Article by Donna Brond here.
Learning to cook wholesome food from scratch enabled my grandmother, and her daughter in law (my mother) to feed a small army. If you’re a big scared by the whole ‘home cooking’ thing, don’t be. It’s pretty easy. Now, I’m no gourmet chef. My secret is that I know how to cook about five different things. I can do a pretty simple curry, a basic soup, a pastry-free quiche, a simple pasta sauce, and a fried rice. Everything I make is a variation of one of those things. I don’t usually stuff them up, or burn them, because I make them regularly. Learning to cook takes practice.
Words to live by! Way to go, Donna. I’m definitely in your corner. My grandmother grew up during the Depression and was a young wife during WWII. I learned from her how to use every scrap of pastry, how to make scones from scratch (much cheaper and much tastier), how to adapt recipes, how long soup would keep, right down to how to make delicious porridge.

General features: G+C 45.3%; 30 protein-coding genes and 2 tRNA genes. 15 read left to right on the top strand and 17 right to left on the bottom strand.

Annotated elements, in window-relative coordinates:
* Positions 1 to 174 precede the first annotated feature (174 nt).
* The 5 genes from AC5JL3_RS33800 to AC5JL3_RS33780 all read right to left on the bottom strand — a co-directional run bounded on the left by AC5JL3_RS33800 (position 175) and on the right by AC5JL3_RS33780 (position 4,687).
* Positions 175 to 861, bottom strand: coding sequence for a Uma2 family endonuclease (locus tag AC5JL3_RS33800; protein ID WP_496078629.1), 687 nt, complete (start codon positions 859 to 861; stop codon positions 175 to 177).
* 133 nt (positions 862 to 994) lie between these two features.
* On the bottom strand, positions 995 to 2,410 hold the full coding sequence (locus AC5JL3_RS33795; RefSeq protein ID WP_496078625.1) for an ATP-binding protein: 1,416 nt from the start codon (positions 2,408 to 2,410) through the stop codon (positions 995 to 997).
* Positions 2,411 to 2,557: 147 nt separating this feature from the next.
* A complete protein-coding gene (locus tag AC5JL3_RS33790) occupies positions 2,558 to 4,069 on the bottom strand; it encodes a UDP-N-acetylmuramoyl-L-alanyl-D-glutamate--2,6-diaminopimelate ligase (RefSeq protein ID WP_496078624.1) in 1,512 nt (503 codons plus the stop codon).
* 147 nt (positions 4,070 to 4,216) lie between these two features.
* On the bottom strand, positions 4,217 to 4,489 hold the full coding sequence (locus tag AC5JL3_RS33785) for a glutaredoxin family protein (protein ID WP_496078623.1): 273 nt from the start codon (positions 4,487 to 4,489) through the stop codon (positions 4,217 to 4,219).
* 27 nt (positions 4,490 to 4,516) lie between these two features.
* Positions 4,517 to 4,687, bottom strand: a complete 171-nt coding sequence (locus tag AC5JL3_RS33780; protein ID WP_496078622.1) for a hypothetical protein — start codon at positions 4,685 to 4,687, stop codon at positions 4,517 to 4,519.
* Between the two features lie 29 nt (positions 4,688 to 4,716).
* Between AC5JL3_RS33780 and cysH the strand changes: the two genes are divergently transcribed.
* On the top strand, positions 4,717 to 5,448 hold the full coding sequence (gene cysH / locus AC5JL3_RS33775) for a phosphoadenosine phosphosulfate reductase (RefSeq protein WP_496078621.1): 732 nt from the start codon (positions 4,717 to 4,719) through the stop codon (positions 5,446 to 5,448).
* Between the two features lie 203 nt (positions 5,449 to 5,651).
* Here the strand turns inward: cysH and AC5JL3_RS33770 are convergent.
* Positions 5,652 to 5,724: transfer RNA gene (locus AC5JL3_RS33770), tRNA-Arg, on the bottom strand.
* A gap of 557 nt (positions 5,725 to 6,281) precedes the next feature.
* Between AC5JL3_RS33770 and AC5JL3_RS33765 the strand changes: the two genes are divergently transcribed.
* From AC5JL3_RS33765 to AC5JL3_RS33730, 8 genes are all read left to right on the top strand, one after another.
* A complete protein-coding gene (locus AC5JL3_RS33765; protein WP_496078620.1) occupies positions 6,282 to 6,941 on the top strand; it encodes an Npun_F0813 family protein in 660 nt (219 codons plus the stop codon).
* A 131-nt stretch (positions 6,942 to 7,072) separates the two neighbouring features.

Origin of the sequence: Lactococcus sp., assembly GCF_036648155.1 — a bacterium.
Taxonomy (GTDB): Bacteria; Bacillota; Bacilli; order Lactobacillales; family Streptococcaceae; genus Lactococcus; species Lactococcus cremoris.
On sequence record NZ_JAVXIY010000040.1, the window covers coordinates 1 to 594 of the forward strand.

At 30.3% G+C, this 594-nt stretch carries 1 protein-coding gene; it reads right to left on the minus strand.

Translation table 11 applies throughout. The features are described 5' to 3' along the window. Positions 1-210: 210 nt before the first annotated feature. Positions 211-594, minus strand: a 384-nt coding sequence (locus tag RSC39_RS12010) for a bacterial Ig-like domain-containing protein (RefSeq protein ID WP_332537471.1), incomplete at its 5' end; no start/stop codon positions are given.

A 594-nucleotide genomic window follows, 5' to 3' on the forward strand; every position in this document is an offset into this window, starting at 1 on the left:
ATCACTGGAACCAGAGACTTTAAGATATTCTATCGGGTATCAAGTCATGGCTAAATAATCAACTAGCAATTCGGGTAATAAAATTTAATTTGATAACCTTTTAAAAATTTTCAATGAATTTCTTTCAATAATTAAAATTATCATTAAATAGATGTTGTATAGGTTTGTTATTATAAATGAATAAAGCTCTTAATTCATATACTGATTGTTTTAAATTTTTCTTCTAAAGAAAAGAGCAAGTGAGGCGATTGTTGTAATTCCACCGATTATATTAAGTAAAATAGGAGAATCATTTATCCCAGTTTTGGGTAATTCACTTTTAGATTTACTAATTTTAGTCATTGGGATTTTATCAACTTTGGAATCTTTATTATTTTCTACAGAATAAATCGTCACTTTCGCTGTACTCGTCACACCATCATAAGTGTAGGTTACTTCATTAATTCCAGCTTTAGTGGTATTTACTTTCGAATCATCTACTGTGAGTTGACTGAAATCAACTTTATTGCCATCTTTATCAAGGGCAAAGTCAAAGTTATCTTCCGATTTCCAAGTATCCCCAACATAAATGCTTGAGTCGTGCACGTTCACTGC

I owe Nanna a great deal and whenever I go back to the basics in the kitchen, making food from scratch instead of buying pre-packaged food, I thank her in my heart. On the weekend we had a delicious lamb roast, something which is a rare treat. The splurge on red meat was counteracted by me being thrifty at the greengrocer’s, making a roast vegetable medley of parsnip, potato, sweet potato, and little onions. Steamed beans and carrots were a delicious addition. Apple pie was a simple dessert. A meal for 6 worked out to be around $6 per person, and there was cold lamb for dinner the next night.
The other thing I am thinking about a lot lately is how much processed food DH, DD and I have been eating. If I showed my Nanna some of the stuff we have had in the fridge or pantry, she would be really worried about the preservatives, high salt, saturated fats and lack of fibre in a lot of those items. One woman told me that we would improve our health a lot if we didn’t eat anything that our great-grandmothers wouldn’t recognise.